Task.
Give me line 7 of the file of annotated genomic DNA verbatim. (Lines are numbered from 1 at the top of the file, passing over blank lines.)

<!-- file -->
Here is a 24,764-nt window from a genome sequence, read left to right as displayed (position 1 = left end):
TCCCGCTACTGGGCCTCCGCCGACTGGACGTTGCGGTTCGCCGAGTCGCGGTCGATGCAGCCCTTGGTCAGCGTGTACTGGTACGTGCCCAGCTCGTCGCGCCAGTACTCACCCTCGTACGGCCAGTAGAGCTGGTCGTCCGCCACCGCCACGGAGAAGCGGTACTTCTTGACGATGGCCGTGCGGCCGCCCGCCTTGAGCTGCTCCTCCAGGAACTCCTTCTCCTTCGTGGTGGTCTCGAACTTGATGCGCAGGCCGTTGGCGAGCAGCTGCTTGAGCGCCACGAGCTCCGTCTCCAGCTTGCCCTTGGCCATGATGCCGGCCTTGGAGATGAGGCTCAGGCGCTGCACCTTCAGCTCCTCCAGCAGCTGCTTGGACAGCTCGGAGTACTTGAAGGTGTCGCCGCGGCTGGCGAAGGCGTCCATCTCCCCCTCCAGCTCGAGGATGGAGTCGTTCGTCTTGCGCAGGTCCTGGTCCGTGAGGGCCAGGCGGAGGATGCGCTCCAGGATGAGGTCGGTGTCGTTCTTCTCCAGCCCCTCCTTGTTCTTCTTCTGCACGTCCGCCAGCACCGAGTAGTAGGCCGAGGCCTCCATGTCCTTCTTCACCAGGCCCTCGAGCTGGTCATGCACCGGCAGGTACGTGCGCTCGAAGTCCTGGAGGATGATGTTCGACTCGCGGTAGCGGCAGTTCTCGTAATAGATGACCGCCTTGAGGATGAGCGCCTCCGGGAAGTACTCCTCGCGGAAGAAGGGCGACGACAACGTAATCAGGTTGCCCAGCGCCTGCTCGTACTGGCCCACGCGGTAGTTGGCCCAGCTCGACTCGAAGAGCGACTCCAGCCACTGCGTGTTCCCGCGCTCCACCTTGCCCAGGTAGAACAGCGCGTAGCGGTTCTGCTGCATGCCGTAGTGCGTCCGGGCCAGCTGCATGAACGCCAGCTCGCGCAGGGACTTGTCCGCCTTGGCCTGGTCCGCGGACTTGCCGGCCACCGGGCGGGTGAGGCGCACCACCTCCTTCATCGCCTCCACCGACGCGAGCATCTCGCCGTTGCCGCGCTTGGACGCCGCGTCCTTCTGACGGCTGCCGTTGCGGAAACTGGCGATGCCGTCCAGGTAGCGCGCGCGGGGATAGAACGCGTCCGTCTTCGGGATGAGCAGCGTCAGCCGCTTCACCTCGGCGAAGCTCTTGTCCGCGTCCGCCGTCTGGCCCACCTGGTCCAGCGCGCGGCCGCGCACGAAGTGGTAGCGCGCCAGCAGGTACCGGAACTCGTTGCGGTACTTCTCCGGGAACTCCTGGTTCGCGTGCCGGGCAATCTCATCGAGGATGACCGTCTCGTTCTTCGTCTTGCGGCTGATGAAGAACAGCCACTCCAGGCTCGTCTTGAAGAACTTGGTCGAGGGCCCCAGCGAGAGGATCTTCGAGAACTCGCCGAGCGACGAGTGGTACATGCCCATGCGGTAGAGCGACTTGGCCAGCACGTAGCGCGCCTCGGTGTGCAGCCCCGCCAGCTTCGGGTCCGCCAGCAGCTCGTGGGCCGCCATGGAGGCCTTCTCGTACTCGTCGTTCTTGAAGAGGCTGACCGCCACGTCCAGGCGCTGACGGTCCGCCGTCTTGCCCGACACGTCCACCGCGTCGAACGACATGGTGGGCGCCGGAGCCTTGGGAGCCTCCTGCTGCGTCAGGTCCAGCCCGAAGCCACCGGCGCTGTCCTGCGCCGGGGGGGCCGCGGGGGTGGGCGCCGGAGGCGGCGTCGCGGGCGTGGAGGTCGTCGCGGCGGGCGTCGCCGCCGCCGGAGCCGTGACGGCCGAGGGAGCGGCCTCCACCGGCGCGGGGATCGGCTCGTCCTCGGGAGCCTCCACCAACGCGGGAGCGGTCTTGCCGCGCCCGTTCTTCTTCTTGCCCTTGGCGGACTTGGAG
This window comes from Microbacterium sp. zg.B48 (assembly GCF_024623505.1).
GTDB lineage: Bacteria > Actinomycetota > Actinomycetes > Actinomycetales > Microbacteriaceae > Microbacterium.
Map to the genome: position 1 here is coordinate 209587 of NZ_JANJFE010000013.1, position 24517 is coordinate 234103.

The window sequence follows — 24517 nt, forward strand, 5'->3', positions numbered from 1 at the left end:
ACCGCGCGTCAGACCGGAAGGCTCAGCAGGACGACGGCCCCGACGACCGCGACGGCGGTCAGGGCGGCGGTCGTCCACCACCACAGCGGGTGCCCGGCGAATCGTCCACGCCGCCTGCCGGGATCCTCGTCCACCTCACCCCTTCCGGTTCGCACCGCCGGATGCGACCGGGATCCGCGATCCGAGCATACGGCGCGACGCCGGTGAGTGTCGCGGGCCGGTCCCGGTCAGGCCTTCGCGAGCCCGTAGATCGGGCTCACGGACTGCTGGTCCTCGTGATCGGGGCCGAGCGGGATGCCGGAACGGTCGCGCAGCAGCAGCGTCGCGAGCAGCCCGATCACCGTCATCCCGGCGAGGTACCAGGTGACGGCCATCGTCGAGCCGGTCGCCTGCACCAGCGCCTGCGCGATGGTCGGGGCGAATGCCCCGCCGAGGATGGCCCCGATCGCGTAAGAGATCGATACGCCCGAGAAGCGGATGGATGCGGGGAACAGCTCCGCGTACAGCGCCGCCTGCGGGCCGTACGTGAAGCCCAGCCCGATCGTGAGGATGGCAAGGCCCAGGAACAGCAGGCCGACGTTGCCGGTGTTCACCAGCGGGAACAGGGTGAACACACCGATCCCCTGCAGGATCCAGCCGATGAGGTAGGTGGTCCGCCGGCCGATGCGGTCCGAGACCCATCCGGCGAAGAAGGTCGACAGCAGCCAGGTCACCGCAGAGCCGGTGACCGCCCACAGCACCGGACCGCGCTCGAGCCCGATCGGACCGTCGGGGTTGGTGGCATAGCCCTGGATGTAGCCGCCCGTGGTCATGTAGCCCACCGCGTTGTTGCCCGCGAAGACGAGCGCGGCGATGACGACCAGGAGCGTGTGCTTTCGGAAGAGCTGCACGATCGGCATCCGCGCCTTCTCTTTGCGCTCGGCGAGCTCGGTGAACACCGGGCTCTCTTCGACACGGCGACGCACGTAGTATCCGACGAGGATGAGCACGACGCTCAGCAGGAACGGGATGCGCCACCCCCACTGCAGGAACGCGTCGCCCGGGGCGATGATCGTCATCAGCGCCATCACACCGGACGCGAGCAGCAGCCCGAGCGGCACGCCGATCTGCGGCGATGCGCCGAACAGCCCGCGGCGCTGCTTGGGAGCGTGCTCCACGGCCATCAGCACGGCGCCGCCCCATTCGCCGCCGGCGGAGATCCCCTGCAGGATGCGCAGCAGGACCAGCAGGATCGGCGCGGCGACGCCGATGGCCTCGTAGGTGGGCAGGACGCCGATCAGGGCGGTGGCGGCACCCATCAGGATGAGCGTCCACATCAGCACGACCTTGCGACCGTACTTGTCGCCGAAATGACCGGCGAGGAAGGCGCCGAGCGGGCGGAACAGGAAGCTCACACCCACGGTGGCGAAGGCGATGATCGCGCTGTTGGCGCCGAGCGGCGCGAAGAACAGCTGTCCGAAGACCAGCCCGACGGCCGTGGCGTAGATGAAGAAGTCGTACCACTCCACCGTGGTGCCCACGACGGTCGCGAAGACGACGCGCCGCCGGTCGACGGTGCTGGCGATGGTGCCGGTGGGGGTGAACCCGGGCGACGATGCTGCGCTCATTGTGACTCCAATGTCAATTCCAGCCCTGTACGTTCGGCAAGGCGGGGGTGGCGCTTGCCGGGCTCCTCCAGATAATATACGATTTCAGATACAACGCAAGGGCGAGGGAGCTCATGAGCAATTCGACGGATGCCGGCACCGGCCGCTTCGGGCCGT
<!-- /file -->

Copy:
ACCGCGCGTCAGACCGGAAGGCTCAGCAGGACGACGGCCCCGACGACCGCGACGGCGGTCAGGGCGGCGGTCGTCCACCACCACAGCGGGTGCCCGGCGAATCGTCCACGCCGCCTGCCGGGATCCTCGTCCACCTCACCCCTTCCGGTTCGCACCGCCGGATGCGACCGGGATCCGCGATCCGAGCATACGGCGCGACGCCGGTGAGTGTCGCGGGCCGGTCCCGGTCAGGCCTTCGCGAGCCCGTAGATCGGGCTCACGGACTGCTGGTCCTCGTGATCGGGGCCGAGCGGGATGCCGGAACGGTCGCGCAGCAGCAGCGTCGCGAGCAGCCCGATCACCGTCATCCCGGCGAGGTACCAGGTGACGGCCATCGTCGAGCCGGTCGCCTGCACCAGCGCCTGCGCGATGGTCGGGGCGAATGCCCCGCCGAGGATGGCCCCGATCGCGTAAGAGATCGATACGCCCGAGAAGCGGATGGATGCGGGGAACAGCTCCGCGTACAGCGCCGCCTGCGGGCCGTACGTGAAGCCCAGCCCGATCGTGAGGATGGCAAGGCCCAGGAACAGCAGGCCGACGTTGCCGGTGTTCACCAGCGGGAACAGGGTGAACACACCGATCCCCTGCAGGATCCAGCCGATGAGGTAGGTGGTCCGCCGGCCGATGCGGTCCGAGACCCATCCGGCGAAGAAGGTCGACAGCAGCCAGGTCACCGCAGAGCCGGTGACCGCCCACAGCACCGGACCGCGCTCGAGCCCGATCGGACCGTCGGGGTTGGTGGCATAGCCCTGGATGTAGCCGCCCGTGGTCATGTAGCCCACCGCGTTGTTGCCCGCGAAGACGAGCGCGGCGATGACGACCAGGAGCGTGTGCTTTCGGAAGAGCTGCACGATCGGCATCCGCGCCTTCTCTTTGCGCTCGGCGAGCTCGGTGAACACCGGGCTCTCTTCGACACGGCGACGCACGTAGTATCCGACGAGGATGAGCACGACGCTCAGCAGGAACGGGATGCGCCACCCCCACTGCAGGAACGCGTCGCCCGGGGCGATGATCGTCATCAGCGCCATCACACCGGACGCGAGCAGCAGCCCGAGCGGCACGCCGATCTGCGGCGATGCGCCGAACAGCCCGCGGCGCTGCTTGGGAGCGTGCTCCACGGCCATCAGCACGGCGCCGCCCCATTCGCCGCCGGCGGAGATCCCCTGCAGGATGCGCAGCAGGACCAGCAGGATCGGCGCGGCGACGCCGATGGCCTCGTAGGTGGGCAGGACGCCGATCAGGGCGGTGGCGGCACCCATCAGGATGAGCGTCCACATCAGCACGACCTTGCGACCGTACTTGTCGCCGAAATGACCGGCGAGGAAGGCGCCGAGCGGGCGGAACAGGAAGCTCACACCCACGGTGGCGAAGGCGATGATCGCGCTGTTGGCGCCGAGCGGCGCGAAGAACAGCTGTCCGAAGACCAGCCCGACGGCCGTGGCGTAGATGAAGAAGTCGTACCACTCCACCGTGGTGCCCACGACGGTCGCGAAGACGACGCGCCGCCGGTCGACGGTGCTGGCGATGGTGCCGGTGGGGGTGAACCCGGGCGACGATGCTGCGCTCATTGTGACTCCAATGTCAATTCCAGCCCTGTACGTTCGGCAAGGCGGGGGTGGCGCTTGCCGGGCTCCTCCAGATAATATACGATTTCAGATACAACGCAAGGGCGAGGGAGCTCATGAGCAATTCGACGGATGCCGGCACCGGCCGCTTCGGGCCGT